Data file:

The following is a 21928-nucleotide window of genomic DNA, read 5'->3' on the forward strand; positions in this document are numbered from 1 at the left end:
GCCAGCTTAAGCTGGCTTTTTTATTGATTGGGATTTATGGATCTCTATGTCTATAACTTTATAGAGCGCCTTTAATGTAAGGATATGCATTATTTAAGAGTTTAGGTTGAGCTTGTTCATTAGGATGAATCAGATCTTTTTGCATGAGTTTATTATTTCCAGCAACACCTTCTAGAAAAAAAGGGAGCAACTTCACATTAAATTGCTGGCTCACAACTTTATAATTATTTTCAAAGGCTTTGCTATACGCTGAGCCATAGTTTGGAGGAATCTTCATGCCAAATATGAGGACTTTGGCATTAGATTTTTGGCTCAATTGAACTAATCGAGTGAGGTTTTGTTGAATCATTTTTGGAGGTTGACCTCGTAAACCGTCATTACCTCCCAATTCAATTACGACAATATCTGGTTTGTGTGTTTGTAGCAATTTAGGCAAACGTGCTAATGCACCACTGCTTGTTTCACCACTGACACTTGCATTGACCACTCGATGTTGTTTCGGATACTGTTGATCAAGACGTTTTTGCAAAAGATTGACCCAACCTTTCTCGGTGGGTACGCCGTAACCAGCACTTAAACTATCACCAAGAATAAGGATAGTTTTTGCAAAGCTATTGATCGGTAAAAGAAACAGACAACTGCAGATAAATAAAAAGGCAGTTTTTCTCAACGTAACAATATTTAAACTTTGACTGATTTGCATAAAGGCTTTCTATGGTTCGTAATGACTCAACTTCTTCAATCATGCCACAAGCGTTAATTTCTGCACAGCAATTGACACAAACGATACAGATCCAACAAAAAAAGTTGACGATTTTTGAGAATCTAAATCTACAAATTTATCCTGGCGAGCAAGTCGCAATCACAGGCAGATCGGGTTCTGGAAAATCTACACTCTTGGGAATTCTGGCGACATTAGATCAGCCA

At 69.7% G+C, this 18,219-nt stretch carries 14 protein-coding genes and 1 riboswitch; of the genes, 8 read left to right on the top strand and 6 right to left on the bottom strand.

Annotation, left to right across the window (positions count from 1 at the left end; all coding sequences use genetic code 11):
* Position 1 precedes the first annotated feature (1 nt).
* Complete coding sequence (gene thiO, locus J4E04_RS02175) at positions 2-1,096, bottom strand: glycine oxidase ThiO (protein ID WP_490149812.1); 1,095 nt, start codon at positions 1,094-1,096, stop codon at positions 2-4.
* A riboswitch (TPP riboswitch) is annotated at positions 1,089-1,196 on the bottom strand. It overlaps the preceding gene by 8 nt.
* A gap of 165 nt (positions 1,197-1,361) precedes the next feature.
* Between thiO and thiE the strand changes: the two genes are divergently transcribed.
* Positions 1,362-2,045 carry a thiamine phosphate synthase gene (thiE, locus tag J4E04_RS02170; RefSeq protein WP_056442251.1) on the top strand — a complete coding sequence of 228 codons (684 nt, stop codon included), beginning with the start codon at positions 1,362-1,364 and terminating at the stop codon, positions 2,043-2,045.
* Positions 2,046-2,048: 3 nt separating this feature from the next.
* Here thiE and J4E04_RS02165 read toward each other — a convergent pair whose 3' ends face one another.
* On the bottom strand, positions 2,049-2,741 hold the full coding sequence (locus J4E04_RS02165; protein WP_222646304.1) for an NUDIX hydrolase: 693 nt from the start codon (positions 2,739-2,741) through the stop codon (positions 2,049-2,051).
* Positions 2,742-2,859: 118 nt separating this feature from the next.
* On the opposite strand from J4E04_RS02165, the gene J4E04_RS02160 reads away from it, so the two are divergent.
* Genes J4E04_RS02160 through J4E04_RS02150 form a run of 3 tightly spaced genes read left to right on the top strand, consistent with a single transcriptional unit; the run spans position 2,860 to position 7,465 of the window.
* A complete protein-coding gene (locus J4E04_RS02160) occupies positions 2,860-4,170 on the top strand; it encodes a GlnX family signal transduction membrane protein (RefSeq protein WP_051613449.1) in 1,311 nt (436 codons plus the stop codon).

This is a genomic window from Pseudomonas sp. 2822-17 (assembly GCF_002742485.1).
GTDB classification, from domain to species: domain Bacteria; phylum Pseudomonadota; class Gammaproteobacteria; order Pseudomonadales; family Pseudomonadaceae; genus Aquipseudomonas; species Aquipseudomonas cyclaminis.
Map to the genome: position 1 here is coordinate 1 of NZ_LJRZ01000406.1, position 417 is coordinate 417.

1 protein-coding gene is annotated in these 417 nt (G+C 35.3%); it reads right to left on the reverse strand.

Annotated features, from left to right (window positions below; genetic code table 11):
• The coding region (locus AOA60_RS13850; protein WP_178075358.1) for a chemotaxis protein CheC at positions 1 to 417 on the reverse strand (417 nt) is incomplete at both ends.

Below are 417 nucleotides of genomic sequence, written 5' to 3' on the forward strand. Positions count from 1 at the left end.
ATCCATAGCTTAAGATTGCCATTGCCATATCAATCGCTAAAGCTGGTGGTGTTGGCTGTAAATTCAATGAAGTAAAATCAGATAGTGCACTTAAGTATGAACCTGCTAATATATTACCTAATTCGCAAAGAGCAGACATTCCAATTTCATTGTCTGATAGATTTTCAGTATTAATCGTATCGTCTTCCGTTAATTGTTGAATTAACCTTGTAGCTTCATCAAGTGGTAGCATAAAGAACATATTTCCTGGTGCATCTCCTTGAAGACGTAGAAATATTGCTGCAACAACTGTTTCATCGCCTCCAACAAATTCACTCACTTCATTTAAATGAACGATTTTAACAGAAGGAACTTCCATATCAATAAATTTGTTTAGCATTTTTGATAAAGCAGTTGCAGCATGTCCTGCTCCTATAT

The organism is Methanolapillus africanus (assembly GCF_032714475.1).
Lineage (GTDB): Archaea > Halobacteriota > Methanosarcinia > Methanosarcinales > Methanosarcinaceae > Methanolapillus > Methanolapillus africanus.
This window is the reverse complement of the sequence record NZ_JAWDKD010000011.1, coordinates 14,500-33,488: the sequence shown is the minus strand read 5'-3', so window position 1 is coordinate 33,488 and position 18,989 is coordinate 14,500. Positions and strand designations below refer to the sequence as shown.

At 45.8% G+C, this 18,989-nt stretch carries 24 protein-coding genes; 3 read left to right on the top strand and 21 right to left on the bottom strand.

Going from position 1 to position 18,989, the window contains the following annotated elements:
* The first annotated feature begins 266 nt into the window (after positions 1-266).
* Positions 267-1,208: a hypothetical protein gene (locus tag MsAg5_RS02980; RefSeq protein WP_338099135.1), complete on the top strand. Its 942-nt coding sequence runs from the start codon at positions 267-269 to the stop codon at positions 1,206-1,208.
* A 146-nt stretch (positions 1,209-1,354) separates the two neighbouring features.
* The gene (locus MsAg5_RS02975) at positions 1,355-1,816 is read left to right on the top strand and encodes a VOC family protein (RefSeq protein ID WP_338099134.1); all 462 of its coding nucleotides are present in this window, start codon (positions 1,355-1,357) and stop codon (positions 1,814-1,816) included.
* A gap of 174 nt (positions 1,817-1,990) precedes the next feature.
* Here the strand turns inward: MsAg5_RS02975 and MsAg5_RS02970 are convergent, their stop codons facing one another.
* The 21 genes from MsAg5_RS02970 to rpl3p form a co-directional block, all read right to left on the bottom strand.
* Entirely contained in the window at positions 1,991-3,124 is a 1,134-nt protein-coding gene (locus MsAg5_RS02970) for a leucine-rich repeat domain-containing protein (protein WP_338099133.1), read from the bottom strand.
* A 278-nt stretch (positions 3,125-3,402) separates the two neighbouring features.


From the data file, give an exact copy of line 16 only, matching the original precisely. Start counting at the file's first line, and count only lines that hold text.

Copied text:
* Genes J4E04_RS02160 through J4E04_RS02150 form a run of 3 tightly spaced genes read left to right on the top strand, consistent with a single transcriptional unit; the run spans position 2,860 to position 7,465 of the window.